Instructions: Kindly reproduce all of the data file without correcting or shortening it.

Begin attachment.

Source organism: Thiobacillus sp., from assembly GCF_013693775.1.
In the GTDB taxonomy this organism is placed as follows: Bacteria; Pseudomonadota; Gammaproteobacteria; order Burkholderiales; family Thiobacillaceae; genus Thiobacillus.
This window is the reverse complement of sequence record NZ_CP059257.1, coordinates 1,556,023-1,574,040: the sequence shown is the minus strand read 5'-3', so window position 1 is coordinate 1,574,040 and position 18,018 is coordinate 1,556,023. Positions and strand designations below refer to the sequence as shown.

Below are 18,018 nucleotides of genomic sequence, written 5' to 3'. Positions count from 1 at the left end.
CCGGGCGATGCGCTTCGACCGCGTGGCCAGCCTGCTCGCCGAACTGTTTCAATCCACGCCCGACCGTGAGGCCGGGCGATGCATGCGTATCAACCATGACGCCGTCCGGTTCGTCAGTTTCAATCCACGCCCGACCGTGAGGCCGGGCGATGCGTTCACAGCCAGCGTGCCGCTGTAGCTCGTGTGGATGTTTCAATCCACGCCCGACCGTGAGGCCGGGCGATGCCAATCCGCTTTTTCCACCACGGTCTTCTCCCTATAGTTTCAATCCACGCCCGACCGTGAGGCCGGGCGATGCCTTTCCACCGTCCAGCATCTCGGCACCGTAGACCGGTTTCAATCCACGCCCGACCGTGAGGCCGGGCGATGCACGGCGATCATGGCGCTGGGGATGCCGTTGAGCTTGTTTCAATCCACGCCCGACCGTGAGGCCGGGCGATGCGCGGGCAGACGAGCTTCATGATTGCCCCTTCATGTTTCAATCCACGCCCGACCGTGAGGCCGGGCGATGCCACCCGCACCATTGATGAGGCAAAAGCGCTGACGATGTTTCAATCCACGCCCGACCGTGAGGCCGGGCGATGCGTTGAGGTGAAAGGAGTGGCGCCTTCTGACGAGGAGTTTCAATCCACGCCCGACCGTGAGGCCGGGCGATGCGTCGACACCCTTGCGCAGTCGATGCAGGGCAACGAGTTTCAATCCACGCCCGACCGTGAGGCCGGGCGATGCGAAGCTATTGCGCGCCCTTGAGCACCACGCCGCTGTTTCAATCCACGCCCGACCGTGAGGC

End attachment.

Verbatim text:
Source organism: Thiobacillus sp., from assembly GCF_013693775.1.
In the GTDB taxonomy this organism is placed as follows: Bacteria; Pseudomonadota; Gammaproteobacteria; order Burkholderiales; family Thiobacillaceae; genus Thiobacillus.
This window is the reverse complement of sequence record NZ_CP059257.1, coordinates 1,556,023-1,574,040: the sequence shown is the minus strand read 5'-3', so window position 1 is coordinate 1,574,040 and position 18,018 is coordinate 1,556,023. Positions and strand designations below refer to the sequence as shown.

Below are 18,018 nucleotides of genomic sequence, written 5' to 3'. Positions count from 1 at the left end.
CCGGGCGATGCGCTTCGACCGCGTGGCCAGCCTGCTCGCCGAACTGTTTCAATCCACGCCCGACCGTGAGGCCGGGCGATGCATGCGTATCAACCATGACGCCGTCCGGTTCGTCAGTTTCAATCCACGCCCGACCGTGAGGCCGGGCGATGCGTTCACAGCCAGCGTGCCGCTGTAGCTCGTGTGGATGTTTCAATCCACGCCCGACCGTGAGGCCGGGCGATGCCAATCCGCTTTTTCCACCACGGTCTTCTCCCTATAGTTTCAATCCACGCCCGACCGTGAGGCCGGGCGATGCCTTTCCACCGTCCAGCATCTCGGCACCGTAGACCGGTTTCAATCCACGCCCGACCGTGAGGCCGGGCGATGCACGGCGATCATGGCGCTGGGGATGCCGTTGAGCTTGTTTCAATCCACGCCCGACCGTGAGGCCGGGCGATGCGCGGGCAGACGAGCTTCATGATTGCCCCTTCATGTTTCAATCCACGCCCGACCGTGAGGCCGGGCGATGCCACCCGCACCATTGATGAGGCAAAAGCGCTGACGATGTTTCAATCCACGCCCGACCGTGAGGCCGGGCGATGCGTTGAGGTGAAAGGAGTGGCGCCTTCTGACGAGGAGTTTCAATCCACGCCCGACCGTGAGGCCGGGCGATGCGTCGACACCCTTGCGCAGTCGATGCAGGGCAACGAGTTTCAATCCACGCCCGACCGTGAGGCCGGGCGATGCGAAGCTATTGCGCGCCCTTGAGCACCACGCCGCTGTTTCAATCCACGCCCGACCGTGAGGC